Google sparks solar energy by investing $168M for huge power tower

Google helps build 450ft tall tower using 173,000 mirrors to produce energy

brightsource powertower
Google today said it invested $168 million in a solar energy plant known as a power tower that uses directed mirrors to concentrate the sun's rays onto a solar receiver at the top of a tall tower. In this case, a 450ft tall tower using 173,000 mirrors.

From Google: "The technology works by using a field of mirrors, called heliostats, to concentrate the sun's rays onto a solar receiver on top of a tower. The solar receiver generates steam, which them spins a traditional turbine and generator to make electricity. Power towers are very efficient because all those mirrors focus a tremendous amount of solar energy onto a small area to produce steam at high pressure and temperature (up to 1000 degrees F).  The project should generate 392 gross MW of clean, solar energy."

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Solar energy firm BrightSource will be building the tower, which it claims will be the largest solar power tower in the world when completed in 2013. It also says the tower, known as the Ivanpah Solar Electric Generating System, will nearly double the amount of solar thermal electricity produced in the US today.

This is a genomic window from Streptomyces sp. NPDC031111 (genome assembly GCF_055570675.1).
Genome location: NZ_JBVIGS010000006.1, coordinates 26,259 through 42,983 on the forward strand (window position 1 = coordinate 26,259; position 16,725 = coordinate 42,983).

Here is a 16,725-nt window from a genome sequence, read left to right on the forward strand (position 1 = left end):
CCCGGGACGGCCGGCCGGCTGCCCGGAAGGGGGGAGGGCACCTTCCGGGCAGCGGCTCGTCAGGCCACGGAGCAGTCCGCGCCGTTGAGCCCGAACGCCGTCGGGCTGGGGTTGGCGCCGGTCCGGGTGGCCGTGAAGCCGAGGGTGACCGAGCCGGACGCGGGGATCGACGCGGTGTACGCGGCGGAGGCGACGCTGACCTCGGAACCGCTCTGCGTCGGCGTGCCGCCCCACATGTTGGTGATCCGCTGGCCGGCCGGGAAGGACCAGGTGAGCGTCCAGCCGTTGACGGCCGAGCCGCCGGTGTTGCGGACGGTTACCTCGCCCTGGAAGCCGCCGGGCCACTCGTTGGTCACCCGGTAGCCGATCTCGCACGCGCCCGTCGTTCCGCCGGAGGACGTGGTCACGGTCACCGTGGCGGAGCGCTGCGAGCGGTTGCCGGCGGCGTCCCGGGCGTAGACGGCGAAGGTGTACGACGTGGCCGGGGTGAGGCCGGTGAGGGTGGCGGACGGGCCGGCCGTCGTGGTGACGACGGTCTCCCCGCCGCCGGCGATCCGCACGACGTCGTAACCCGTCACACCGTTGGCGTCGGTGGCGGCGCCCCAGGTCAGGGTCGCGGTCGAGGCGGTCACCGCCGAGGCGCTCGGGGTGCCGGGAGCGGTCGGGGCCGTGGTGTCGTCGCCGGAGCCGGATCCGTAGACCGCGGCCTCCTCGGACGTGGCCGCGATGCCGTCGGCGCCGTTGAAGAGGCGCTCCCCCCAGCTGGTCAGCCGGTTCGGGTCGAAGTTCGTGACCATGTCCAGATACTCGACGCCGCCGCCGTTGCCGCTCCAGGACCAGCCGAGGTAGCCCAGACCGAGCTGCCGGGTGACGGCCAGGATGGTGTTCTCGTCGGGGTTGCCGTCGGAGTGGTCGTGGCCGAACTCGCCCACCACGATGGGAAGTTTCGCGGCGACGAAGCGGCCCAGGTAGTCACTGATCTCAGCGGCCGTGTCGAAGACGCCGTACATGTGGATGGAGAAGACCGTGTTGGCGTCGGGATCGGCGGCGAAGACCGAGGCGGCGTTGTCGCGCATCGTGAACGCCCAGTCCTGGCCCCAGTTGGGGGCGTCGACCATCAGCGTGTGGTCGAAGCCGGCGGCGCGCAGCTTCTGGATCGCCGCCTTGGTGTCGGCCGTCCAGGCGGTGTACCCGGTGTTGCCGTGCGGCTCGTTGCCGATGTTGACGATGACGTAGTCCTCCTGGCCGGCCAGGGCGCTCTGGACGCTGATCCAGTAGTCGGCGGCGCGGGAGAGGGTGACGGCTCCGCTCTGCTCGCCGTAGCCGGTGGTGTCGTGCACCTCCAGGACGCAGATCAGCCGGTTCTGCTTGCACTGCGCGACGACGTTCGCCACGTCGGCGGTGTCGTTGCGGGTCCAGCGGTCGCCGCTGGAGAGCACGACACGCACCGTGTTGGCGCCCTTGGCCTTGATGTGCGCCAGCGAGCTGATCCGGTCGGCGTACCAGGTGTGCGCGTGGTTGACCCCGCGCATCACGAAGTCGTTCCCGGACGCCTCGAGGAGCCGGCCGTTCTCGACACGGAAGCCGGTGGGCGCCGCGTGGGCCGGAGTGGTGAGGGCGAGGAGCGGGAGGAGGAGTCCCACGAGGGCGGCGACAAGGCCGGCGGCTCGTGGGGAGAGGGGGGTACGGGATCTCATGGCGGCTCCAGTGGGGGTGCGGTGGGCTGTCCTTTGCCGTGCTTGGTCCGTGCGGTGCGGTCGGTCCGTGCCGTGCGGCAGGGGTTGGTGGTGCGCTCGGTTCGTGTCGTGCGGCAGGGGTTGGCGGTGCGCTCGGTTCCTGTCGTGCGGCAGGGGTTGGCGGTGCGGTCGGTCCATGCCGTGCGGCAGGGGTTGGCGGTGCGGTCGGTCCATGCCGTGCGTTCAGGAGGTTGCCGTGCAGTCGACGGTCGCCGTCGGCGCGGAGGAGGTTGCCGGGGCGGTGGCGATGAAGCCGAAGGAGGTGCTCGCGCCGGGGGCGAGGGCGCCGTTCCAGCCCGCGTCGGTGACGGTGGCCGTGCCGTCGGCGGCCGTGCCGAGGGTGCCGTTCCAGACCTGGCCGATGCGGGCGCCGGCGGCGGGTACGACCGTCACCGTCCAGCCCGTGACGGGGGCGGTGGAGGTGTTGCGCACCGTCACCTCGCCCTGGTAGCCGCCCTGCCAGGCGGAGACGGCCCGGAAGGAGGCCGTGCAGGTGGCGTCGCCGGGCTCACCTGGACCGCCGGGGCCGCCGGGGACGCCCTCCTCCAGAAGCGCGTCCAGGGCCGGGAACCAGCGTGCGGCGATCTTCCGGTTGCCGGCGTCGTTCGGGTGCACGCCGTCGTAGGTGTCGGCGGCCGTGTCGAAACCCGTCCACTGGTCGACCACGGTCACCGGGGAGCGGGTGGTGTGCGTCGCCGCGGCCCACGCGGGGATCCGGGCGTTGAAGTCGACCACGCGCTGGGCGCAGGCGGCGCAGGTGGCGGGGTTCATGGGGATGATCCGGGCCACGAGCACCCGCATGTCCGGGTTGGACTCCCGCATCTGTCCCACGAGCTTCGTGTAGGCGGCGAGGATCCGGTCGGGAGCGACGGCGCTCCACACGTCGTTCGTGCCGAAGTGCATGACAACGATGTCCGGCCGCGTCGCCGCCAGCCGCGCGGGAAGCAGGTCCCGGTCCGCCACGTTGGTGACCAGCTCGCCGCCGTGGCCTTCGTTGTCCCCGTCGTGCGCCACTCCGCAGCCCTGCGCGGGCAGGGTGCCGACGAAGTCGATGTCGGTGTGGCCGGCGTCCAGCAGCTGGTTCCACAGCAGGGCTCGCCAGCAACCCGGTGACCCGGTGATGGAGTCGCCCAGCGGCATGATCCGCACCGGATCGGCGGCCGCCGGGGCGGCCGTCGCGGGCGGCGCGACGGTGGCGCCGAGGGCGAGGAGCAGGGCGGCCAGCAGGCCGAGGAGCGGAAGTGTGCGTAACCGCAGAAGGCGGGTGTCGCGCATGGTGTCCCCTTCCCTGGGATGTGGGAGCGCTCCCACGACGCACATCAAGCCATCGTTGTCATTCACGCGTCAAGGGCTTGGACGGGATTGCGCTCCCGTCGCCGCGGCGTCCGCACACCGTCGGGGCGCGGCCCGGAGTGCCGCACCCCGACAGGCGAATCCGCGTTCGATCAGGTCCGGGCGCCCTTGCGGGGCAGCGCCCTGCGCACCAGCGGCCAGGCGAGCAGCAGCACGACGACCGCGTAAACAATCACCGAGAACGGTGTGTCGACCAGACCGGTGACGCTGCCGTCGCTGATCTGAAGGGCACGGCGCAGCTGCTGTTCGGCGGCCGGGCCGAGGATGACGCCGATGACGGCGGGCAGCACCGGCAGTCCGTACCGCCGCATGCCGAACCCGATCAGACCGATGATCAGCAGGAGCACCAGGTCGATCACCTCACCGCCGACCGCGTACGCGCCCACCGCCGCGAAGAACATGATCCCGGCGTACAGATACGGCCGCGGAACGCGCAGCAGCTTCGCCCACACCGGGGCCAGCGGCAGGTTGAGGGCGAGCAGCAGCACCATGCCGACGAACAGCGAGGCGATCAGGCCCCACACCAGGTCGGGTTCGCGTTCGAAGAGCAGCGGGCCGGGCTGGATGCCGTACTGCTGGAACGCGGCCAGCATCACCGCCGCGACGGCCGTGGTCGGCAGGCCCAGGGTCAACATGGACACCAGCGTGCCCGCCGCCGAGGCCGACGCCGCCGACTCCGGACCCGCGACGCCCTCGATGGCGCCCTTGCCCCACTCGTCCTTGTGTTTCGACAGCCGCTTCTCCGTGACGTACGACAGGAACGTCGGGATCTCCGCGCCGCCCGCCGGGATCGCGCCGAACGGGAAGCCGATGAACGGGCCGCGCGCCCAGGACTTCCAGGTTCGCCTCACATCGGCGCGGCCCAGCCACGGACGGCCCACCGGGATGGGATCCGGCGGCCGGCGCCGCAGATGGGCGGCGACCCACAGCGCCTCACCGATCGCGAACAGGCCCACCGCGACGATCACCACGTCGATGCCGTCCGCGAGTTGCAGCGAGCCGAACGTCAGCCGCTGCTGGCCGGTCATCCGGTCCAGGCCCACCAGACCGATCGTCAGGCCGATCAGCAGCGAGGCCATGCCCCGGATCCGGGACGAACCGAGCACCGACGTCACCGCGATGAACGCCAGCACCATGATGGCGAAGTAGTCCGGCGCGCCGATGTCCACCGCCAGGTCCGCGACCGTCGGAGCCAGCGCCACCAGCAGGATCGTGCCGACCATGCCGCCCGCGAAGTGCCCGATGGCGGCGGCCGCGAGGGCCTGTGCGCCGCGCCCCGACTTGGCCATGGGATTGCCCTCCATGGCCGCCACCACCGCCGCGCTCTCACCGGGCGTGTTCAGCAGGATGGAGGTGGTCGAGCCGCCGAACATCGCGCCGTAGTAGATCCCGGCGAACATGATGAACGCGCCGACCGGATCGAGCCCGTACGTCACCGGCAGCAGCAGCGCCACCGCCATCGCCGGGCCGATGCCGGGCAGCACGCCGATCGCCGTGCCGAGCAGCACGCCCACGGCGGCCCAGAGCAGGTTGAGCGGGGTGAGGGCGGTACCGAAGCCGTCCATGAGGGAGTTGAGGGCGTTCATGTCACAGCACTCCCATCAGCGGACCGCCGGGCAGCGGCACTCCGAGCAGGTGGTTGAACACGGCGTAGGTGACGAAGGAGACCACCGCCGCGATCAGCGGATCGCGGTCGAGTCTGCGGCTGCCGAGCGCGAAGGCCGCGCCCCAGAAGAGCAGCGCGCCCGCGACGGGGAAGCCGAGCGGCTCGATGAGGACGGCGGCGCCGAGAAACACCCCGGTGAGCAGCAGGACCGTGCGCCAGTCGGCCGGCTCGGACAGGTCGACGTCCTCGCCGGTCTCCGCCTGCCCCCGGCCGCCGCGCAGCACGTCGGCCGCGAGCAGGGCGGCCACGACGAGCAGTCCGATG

According to Google, several large solar projects are in the works in the US and the world, but Ivanpah, located in the Mojave Desert, will be the first solar power tower system of this scale. The project is being constructed by Bechtel.

BrightSource added that it finalized $1.6 billion in loans guaranteed by the US Department of Energy's Loan Programs Office to build the facility and Google will join NRG Solar LLC as an investor.

Google said this investment was its largest in clean energy spending and that the company has invested over $250 million in the clean energy sector.  

Last October, Google said it inked "an agreement to invest in the development of a backbone transmission project off the Mid-Atlantic coast that offers a solid financial return while helping to accelerate offshore wind development-so it's both good business and good for the environment. The new project can enable the creation of thousands of jobs, improve consumer access to clean energy sources and increase the reliability of the Mid-Atlantic region's existing power grid."

The project, known as the Atlantic Wind Connection (AWC) backbone will be built across 350 miles of ocean from New Jersey to Virginia and will be able to connect 6,000MW of offshore wind turbines. That's equivalent to 60% of the wind energy that was installed in the entire country last year and enough to serve approximately 1.9 million households, Google stated. Google didn't say exactly how much it was investing though.

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